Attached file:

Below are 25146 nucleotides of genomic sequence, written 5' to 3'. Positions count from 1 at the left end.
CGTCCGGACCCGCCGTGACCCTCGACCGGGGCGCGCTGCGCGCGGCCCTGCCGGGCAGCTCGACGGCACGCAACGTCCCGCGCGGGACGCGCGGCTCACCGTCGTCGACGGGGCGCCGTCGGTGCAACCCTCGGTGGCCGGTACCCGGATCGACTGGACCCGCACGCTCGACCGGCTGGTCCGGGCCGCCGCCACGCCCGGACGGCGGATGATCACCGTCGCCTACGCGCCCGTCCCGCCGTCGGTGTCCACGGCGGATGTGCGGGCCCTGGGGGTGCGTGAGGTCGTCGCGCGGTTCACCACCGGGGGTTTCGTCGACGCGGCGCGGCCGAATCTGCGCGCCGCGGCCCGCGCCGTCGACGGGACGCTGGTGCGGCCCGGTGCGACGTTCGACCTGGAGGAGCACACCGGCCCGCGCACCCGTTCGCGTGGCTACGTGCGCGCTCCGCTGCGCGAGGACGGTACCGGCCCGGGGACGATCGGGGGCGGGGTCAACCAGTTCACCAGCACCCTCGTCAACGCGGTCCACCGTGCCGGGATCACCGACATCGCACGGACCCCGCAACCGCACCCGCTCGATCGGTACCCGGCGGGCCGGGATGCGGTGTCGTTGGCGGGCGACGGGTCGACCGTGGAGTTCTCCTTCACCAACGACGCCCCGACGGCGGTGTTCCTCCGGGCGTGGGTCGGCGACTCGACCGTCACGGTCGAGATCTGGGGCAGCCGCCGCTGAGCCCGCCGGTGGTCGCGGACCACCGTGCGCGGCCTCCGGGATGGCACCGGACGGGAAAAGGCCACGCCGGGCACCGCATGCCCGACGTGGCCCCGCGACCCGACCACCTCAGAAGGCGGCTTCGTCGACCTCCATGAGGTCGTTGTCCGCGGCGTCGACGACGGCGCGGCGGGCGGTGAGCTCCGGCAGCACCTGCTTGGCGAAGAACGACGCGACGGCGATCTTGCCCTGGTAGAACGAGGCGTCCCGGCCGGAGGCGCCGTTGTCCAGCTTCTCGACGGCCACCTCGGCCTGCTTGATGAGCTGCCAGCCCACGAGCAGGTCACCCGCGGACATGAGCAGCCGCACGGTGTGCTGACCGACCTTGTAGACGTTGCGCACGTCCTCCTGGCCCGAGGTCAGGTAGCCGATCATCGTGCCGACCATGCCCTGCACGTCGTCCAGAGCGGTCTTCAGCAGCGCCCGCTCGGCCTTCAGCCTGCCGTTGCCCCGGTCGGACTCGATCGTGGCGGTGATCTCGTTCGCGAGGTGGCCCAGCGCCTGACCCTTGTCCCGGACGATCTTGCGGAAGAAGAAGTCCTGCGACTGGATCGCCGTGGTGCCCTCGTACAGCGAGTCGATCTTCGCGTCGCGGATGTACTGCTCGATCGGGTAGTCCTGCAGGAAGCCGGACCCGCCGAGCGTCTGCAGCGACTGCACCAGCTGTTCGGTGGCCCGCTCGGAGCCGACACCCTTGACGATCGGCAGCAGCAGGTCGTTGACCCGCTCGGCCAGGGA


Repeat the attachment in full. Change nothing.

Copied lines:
Below are 25146 nucleotides of genomic sequence, written 5' to 3'. Positions count from 1 at the left end.
CGTCCGGACCCGCCGTGACCCTCGACCGGGGCGCGCTGCGCGCGGCCCTGCCGGGCAGCTCGACGGCACGCAACGTCCCGCGCGGGACGCGCGGCTCACCGTCGTCGACGGGGCGCCGTCGGTGCAACCCTCGGTGGCCGGTACCCGGATCGACTGGACCCGCACGCTCGACCGGCTGGTCCGGGCCGCCGCCACGCCCGGACGGCGGATGATCACCGTCGCCTACGCGCCCGTCCCGCCGTCGGTGTCCACGGCGGATGTGCGGGCCCTGGGGGTGCGTGAGGTCGTCGCGCGGTTCACCACCGGGGGTTTCGTCGACGCGGCGCGGCCGAATCTGCGCGCCGCGGCCCGCGCCGTCGACGGGACGCTGGTGCGGCCCGGTGCGACGTTCGACCTGGAGGAGCACACCGGCCCGCGCACCCGTTCGCGTGGCTACGTGCGCGCTCCGCTGCGCGAGGACGGTACCGGCCCGGGGACGATCGGGGGCGGGGTCAACCAGTTCACCAGCACCCTCGTCAACGCGGTCCACCGTGCCGGGATCACCGACATCGCACGGACCCCGCAACCGCACCCGCTCGATCGGTACCCGGCGGGCCGGGATGCGGTGTCGTTGGCGGGCGACGGGTCGACCGTGGAGTTCTCCTTCACCAACGACGCCCCGACGGCGGTGTTCCTCCGGGCGTGGGTCGGCGACTCGACCGTCACGGTCGAGATCTGGGGCAGCCGCCGCTGAGCCCGCCGGTGGTCGCGGACCACCGTGCGCGGCCTCCGGGATGGCACCGGACGGGAAAAGGCCACGCCGGGCACCGCATGCCCGACGTGGCCCCGCGACCCGACCACCTCAGAAGGCGGCTTCGTCGACCTCCATGAGGTCGTTGTCCGCGGCGTCGACGACGGCGCGGCGGGCGGTGAGCTCCGGCAGCACCTGCTTGGCGAAGAACGACGCGACGGCGATCTTGCCCTGGTAGAACGAGGCGTCCCGGCCGGAGGCGCCGTTGTCCAGCTTCTCGACGGCCACCTCGGCCTGCTTGATGAGCTGCCAGCCCACGAGCAGGTCACCCGCGGACATGAGCAGCCGCACGGTGTGCTGACCGACCTTGTAGACGTTGCGCACGTCCTCCTGGCCCGAGGTCAGGTAGCCGATCATCGTGCCGACCATGCCCTGCACGTCGTCCAGAGCGGTCTTCAGCAGCGCCCGCTCGGCCTTCAGCCTGCCGTTGCCCCGGTCGGACTCGATCGTGGCGGTGATCTCGTTCGCGAGGTGGCCCAGCGCCTGACCCTTGTCCCGGACGATCTTGCGGAAGAAGAAGTCCTGCGACTGGATCGCCGTGGTGCCCTCGTACAGCGAGTCGATCTTCGCGTCGCGGATGTACTGCTCGATCGGGTAGTCCTGCAGGAAGCCGGACCCGCCGAGCGTCTGCAGCGACTGCACCAGCTGTTCGGTGGCCCGCTCGGAGCCGACACCCTTGACGATCGGCAGCAGCAGGTCGTTGACCCGCTCGGCCAGGGA